No, this is not a review of the book Fifty Shades of Grey, nor is it of the movie that was released in February 2015. This is about my sheer disbelief that a movie was made at all. (For the innocent, here is a catchup: Fifty Shades of Grey is an erotic/sadomasochistic romance book, part of a trilogy that has sold 100M copies world wide.)
I was curious about the book, so I did attempt to read it. It was a hopeless exercise not because I was shocked by it, but because, it was super uni-dimensional and a cognitive overload to continue reading it.
Why would anybody want to read a few hundred pages of extreme-erotica? Why would the female lead in the book agree to such a binding (literally) contract? Why would a person in the Free World want to explore and discover her sexuality through an initiation of sorts? Will the last book balance it out or make it worse? Why does it need a trilogy to reverse the roles?
I was not the least bit interested in finding out. And I was not alone.
“I read the reviews and was not at ALL interested in reading the book. It seemed boring and I cannot understand how somebody would enjoy continued subjugation,” says Srividhya from Palo Alto, California asserting, “I will not be watching the movie.”
Someone who has read the book and seen the movie, and who prefers to stay anonymous, declared “I liked the book better, because it’s from her point of view. The film does not allow access to her interior dialogue.”
Speaking of, there have been movies made about people expanding their experiential palette through sexual encounters, for example, the Kim Basinger movie, 9 and ½ Weeks.
And that is exactly my point, we have gotten used to watching blatant acts on the big screen, complete nudity, people using the bathroom, bloody cadavers, … Fifty Shades will get the masses used to another level altogether in what is essentially a private act. There’s the whole next wave to consider too: The other two books in the trilogy, YouTube, On Demand and Netflix maybe. Once it’s a movie, exposure has only just begun.
On opening day, news reports had the terror attacks and previews of the movie back-to-back. Was the irony of this lost in print? Why has violence become the theme in our society: politically, culturally (honor-killings), in our homes (domestic violence), and now sexually too? We are a race with adaptive DNA and cumulative intelligence that gets passed from generation to generation. That’s the reason we have survived longer than many other species. If we celebrate the enjoyment of violence by making a mainstream movie, what then happens to future generations? Will more of them be genetically inclined to impart or enjoy violence?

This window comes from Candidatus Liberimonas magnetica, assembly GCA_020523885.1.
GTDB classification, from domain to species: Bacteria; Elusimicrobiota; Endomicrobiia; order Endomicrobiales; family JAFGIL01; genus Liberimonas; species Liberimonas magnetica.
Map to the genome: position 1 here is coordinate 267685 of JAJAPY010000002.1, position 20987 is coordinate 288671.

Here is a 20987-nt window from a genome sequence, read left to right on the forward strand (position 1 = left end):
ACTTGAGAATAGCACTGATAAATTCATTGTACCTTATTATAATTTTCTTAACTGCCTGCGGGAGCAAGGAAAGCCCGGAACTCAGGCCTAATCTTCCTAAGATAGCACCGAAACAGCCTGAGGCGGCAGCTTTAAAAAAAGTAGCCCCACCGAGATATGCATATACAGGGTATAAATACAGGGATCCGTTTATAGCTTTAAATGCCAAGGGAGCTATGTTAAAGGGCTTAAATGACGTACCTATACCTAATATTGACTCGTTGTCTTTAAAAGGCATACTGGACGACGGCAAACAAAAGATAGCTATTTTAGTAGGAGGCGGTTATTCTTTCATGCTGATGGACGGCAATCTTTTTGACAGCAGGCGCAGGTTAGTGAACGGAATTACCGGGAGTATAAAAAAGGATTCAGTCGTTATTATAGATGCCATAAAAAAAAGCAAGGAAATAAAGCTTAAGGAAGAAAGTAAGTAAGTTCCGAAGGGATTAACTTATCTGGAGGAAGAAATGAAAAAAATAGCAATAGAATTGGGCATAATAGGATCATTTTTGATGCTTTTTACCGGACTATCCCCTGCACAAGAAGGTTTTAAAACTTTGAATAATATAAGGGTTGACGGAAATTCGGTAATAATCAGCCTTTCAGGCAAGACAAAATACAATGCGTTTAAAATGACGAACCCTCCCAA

Yes, I understand that both parties are consenting in Fifty Shades of Grey, so it’s not really “violence.” But I’d rather that such stretching of the envelope stay as a media outlier! Doesn’t mainstreaming extreme erotica as a sensual act glamorize it, much like showing the actors smoking?
Intellectually speaking, it is possible to explain sado-masochism. To somebody who is into sex as a form of excitement, inspiration, relaxation, or simply as a form of getting adrenalin-high, extreme forms of it are possibly a natural progression. Like extreme adventure sport, it could be an evolutionary outcome for those who have sex as the sole pursuit and goal in their personal lives. My question is, why not just let it stay in the private domain; why drag it into the public domain? It is NOT a rite of sexual passage that must be celebrated en masse!
Let’s explore yet another dimension. Sadly, there is a notion believed by both sexes, that women like “macho,” like the idea of a dominating man and that the prospect to dominate turns on men. But is that nature or something that a patriarchal society has nurtured over centuries? In any case, I challenge it. Has anybody stopped to think that the real turn-on for women is when the macho man shows his sensitive side to her? That the actuality of domination is a turn-off? Sure, there will be a percentage of both men and women who will enjoy this movie because of their own sensibilities, but WHY has it been unleashed in every neighborhood theater?
Why was this movie made? To make money? There is enough controversy to meet this goal. The story needs to be told? I don’t think so. Commentary on our times or a precursor to the future? Definitely not. Get audience to have a good time? Well, here are some comments from Indian women who watched the movie:
“He has all the power. Why does only she have to sign a contract?”
“Made me think about my daughter … keep away from these sick guys!”
“Yuck. Disgusting. Porn. I had no idea what the film was about. I just came because all my girlfriends told me not to be a prude. I did not like it.”
It is astounding that this movie is considered to be a “chick-flick.”
Priya Das writes about extraordinary nuances of everyday life, reporting on stories of personal courage and uncommon experiences.